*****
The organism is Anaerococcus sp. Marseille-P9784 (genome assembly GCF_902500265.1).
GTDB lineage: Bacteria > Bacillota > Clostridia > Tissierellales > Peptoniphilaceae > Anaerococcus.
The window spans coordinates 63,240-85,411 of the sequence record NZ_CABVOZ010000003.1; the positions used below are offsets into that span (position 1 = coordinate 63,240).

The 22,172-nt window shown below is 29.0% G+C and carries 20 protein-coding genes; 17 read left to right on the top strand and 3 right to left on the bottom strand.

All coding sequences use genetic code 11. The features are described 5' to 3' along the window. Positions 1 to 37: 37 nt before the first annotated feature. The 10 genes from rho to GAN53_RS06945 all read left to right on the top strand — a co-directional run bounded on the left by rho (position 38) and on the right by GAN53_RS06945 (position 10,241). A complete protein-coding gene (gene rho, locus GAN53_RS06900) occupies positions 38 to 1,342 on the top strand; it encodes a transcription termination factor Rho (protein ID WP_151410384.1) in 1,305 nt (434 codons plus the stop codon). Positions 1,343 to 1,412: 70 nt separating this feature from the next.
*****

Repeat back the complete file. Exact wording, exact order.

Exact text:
The organism is Anaerococcus sp. Marseille-P9784 (genome assembly GCF_902500265.1).
GTDB lineage: Bacteria > Bacillota > Clostridia > Tissierellales > Peptoniphilaceae > Anaerococcus.
The window spans coordinates 63,240-85,411 of the sequence record NZ_CABVOZ010000003.1; the positions used below are offsets into that span (position 1 = coordinate 63,240).

The 22,172-nt window shown below is 29.0% G+C and carries 20 protein-coding genes; 17 read left to right on the top strand and 3 right to left on the bottom strand.

All coding sequences use genetic code 11. The features are described 5' to 3' along the window. Positions 1 to 37: 37 nt before the first annotated feature. The 10 genes from rho to GAN53_RS06945 all read left to right on the top strand — a co-directional run bounded on the left by rho (position 38) and on the right by GAN53_RS06945 (position 10,241). A complete protein-coding gene (gene rho, locus GAN53_RS06900) occupies positions 38 to 1,342 on the top strand; it encodes a transcription termination factor Rho (protein ID WP_151410384.1) in 1,305 nt (434 codons plus the stop codon). Positions 1,343 to 1,412: 70 nt separating this feature from the next.